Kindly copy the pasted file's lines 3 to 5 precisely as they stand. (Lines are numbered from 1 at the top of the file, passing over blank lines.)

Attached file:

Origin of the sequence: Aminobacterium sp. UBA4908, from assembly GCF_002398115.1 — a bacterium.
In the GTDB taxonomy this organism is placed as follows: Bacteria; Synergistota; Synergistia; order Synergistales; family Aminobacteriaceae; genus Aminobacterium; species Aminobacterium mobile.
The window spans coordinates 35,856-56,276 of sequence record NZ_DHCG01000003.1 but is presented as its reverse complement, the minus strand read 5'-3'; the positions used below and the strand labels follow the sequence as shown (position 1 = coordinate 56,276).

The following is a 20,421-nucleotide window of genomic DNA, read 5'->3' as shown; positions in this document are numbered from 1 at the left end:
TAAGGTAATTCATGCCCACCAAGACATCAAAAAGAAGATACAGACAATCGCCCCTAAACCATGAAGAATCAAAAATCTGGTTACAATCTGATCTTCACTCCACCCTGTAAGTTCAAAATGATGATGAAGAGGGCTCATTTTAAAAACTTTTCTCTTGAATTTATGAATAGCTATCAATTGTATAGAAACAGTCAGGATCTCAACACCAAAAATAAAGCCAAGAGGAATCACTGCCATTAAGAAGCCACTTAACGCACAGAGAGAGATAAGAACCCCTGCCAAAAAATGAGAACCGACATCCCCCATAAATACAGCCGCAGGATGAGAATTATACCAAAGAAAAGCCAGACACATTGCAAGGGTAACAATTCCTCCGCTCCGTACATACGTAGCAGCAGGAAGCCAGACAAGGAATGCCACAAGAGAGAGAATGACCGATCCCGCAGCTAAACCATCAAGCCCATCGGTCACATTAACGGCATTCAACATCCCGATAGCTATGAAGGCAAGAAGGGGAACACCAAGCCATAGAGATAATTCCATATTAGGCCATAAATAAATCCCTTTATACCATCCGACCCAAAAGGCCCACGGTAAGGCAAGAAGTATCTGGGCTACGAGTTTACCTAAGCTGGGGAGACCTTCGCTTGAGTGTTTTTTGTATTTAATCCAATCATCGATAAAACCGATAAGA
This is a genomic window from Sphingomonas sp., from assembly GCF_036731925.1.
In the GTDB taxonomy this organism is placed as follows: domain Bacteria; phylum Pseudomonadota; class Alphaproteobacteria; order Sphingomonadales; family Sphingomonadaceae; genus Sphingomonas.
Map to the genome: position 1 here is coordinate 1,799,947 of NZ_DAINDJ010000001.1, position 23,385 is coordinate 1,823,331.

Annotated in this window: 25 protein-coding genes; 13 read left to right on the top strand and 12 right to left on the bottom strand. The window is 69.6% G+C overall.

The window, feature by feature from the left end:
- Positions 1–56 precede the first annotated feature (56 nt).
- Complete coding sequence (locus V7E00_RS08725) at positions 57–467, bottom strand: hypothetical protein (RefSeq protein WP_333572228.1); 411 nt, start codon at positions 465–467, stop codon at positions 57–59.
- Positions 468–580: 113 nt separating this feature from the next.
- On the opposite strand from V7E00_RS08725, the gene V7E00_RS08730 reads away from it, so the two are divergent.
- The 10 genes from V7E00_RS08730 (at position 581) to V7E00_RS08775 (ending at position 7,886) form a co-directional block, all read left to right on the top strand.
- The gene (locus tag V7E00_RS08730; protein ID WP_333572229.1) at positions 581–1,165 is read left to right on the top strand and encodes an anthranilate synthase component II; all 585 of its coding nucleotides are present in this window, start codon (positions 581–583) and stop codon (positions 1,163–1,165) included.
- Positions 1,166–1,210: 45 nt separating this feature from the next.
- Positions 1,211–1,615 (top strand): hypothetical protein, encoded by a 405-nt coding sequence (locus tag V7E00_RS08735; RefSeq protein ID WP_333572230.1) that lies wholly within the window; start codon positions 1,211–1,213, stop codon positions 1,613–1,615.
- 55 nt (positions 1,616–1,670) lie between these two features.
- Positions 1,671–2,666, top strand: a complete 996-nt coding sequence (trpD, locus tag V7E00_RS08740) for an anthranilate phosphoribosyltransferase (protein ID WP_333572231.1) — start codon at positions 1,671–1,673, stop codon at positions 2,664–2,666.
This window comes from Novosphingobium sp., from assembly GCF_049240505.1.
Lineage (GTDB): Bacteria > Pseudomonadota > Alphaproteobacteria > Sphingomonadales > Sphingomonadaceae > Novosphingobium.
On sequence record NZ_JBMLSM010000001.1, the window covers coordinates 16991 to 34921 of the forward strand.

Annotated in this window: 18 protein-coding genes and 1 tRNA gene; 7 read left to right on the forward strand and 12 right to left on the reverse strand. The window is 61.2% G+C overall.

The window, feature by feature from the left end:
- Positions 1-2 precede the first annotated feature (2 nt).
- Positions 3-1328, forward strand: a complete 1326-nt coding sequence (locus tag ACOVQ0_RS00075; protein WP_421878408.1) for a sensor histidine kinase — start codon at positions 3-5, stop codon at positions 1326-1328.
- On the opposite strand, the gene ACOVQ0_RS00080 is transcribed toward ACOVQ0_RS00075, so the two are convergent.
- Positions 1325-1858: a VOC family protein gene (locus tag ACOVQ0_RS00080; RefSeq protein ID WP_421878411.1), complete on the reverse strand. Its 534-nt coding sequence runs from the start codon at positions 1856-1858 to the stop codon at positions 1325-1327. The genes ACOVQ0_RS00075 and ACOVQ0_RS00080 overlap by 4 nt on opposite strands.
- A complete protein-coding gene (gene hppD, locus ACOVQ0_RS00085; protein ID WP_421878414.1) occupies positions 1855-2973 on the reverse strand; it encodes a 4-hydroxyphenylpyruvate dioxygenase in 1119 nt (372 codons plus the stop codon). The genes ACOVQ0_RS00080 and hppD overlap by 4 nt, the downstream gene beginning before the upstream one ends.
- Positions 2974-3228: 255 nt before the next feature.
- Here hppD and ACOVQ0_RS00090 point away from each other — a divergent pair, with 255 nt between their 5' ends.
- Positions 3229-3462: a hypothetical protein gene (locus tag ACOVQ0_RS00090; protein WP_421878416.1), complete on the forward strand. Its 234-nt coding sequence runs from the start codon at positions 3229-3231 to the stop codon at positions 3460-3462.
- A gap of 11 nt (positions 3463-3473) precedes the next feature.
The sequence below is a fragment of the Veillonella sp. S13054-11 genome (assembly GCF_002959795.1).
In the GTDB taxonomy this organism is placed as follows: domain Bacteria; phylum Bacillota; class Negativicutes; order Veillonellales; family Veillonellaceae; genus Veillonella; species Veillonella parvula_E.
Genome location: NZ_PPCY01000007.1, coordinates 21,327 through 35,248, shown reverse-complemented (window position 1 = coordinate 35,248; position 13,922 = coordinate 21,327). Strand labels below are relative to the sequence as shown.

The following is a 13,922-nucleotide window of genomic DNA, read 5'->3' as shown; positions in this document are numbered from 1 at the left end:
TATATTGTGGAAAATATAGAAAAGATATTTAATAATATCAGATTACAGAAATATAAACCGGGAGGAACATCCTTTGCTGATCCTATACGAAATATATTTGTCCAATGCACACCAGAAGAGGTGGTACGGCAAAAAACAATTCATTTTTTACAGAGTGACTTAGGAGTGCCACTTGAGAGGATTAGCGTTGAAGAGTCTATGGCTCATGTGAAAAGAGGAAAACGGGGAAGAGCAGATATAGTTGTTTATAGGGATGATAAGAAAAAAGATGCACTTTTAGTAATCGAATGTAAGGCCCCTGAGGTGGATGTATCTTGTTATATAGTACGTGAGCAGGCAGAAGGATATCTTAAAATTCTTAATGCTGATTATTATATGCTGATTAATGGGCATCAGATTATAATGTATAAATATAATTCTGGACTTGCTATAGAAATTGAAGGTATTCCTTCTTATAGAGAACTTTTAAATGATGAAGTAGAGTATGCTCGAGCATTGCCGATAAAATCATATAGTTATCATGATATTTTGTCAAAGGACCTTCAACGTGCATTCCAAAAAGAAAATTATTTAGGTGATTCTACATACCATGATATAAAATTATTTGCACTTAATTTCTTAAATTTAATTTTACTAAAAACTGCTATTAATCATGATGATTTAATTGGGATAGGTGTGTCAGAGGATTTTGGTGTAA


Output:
The window spans coordinates 35,856-56,276 of sequence record NZ_DHCG01000003.1 but is presented as its reverse complement, the minus strand read 5'-3'; the positions used below and the strand labels follow the sequence as shown (position 1 = coordinate 56,276).

The following is a 20,421-nucleotide window of genomic DNA, read 5'->3' as shown; positions in this document are numbered from 1 at the left end:
TAAGGTAATTCATGCCCACCAAGACATCAAAAAGAAGATACAGACAATCGCCCCTAAACCATGAAGAATCAAAAATCTGGTTACAATCTGATCTTCACTCCACCCTGTAAGTTCAAAATGATGATGAAGAGGGCTCATTTTAAAAACTTTTCTCTTGAATTTATGAATAGCTATCAATTGTATAGAAACAGTCAGGATCTCAACACCAAAAATAAAGCCAAGAGGAATCACTGCCATTAAGAAGCCACTTAACGCACAGAGAGAGATAAGAACCCCTGCCAAAAAATGAGAACCGACATCCCCCATAAATACAGCCGCAGGATGAGAATTATACCAAAGAAAAGCCAGACACATTGCAAGGGTAACAATTCCTCCGCTCCGTACATACGTAGCAGCAGGAAGCCAGACAAGGAATGCCACAAGAGAGAGAATGACCGATCCCGCAGCTAAACCATCAAGCCCATCGGTCACATTAACGGCATTCAACATCCCGATAGCTATGAAGGCAAGAAGGGGAACACCAAGCCATAGAGATAATTCCATATTAGGCCATAAATAAATCCCTTTATACCATCCGACCCAAAAGGCCCACGGTAAGGCAAGAAGTATCTGGGCTACGAGTTTACCTAAGCTGGGGAGACCTTCGCTTGAGTGTTTTTTGTATTTAATCCAATCATCGATAAAACCGATAAGA